For debt-burdened Canadian households, it’s a moment of retribution. For savers it’s vindication.

Bank of Canada Governor Stephen Poloz increased the benchmark borrowing rate for the fifth time since the central bank began raising rates last year. The increase of a quarter percentage point only brings the overnight rate to 1.75 per cent, but with an expected three further rate hikes by the end of next year, it is could rest at 2.5 per cent.

That’s still below historic levels but for investors who maintain a fixed income weighting to balance out the equity risk in their portfolios, it’s a glimpse of the promised land. For the past decade, savers wanting a guaranteed income stream have had little choice but to ladder their fixed income portfolios with short-term debt – usually one-year guaranteed investment certificates (GICs). 

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According to the latest posting from Rate Hub, the best one-year GIC currently pays out 2.9 per cent. If the Bank of Canada hikes as expected over the next year GIC rates should advance to about 3.5 per cent in 2019. That allows investors to rely less on the equity portion of their portfolios for returns. That means less overall risk to reach their retirement goals. As an example, an investor targeting annual returns of six per cent can demand less from stocks because bonds will do more of the heavy lifting.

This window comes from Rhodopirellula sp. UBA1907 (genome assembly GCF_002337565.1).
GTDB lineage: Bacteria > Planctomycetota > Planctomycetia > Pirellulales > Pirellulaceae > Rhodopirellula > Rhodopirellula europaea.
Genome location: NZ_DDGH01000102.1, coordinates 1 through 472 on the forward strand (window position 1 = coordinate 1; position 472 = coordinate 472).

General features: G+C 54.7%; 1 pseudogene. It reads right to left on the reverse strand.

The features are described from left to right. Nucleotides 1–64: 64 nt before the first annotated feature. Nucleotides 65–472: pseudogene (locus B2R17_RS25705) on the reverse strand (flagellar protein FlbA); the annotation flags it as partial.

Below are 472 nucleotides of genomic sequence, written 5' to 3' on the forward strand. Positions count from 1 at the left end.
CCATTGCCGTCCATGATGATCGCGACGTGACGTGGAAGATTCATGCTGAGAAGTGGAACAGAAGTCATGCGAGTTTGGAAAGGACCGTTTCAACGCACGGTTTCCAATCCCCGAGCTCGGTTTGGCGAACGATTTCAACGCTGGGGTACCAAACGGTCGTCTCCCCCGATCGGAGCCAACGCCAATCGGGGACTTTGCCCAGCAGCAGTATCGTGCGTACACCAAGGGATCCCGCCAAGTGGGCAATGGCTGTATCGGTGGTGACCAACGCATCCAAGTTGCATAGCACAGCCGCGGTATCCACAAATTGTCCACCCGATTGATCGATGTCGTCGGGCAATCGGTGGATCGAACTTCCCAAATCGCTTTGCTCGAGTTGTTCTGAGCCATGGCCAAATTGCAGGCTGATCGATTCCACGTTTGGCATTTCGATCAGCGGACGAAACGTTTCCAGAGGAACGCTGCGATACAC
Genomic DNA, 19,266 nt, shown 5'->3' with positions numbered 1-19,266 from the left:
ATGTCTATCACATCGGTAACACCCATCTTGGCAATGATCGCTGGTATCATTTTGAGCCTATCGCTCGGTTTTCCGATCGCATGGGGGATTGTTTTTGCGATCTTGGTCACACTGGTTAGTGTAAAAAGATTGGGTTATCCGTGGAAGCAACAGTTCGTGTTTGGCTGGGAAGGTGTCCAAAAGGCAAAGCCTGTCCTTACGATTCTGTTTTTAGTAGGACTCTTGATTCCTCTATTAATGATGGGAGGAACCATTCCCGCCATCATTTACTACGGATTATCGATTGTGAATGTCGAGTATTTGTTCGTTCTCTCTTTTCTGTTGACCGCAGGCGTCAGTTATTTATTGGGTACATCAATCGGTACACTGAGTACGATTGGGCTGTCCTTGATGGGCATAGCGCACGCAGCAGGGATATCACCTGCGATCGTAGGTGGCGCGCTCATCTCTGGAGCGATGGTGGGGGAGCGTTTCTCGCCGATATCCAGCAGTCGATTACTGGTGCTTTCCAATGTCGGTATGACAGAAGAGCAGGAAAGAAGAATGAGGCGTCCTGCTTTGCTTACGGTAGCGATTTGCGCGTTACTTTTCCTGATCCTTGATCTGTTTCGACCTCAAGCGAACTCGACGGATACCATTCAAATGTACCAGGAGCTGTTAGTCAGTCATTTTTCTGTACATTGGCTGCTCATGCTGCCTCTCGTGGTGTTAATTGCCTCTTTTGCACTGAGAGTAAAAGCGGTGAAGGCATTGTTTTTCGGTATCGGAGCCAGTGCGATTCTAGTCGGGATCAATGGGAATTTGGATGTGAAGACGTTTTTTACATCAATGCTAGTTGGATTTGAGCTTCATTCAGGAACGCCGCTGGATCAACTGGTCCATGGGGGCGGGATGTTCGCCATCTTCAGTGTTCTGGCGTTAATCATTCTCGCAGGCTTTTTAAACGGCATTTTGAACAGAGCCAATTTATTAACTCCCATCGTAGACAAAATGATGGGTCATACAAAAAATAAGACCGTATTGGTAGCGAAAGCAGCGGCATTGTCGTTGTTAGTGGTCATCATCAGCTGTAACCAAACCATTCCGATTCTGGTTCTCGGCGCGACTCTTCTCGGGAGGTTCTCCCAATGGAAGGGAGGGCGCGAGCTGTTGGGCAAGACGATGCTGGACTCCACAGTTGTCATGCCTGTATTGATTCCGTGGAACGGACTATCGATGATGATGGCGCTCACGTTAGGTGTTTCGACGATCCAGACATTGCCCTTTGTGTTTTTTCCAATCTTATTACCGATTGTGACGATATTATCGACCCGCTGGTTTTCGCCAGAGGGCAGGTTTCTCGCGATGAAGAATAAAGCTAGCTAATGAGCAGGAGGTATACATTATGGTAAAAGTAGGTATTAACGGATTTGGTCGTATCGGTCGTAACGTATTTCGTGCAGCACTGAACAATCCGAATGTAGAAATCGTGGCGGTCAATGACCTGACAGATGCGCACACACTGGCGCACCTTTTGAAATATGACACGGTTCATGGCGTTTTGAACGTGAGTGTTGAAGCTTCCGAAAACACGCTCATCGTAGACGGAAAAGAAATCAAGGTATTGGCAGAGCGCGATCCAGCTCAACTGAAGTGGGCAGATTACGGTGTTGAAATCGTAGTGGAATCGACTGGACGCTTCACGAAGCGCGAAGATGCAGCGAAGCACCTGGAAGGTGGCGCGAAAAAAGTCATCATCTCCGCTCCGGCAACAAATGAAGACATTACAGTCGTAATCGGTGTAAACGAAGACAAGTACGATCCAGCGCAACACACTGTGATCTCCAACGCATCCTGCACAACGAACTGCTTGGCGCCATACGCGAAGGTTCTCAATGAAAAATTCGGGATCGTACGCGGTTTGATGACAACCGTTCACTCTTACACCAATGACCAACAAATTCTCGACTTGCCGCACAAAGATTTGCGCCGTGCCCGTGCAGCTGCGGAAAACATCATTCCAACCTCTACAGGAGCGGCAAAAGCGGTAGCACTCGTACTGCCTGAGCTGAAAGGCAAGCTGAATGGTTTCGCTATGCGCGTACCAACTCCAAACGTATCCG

Corporate bonds tend to generate higher yields but in many cases still fall below corporate stock dividend yields when you factor in the potential for capital growth. 

By laddering short-term debt, investors have more frequent opportunities to get the best going rates in a rising rate environment. The big question for savers remains on how long it will take for long-term debt yields to rise.

A Government of Canada 10-year bond currently yields a paltry 2.44 per cent. A proper reward for investors who lend over the long term should be the next step in total vindication.     

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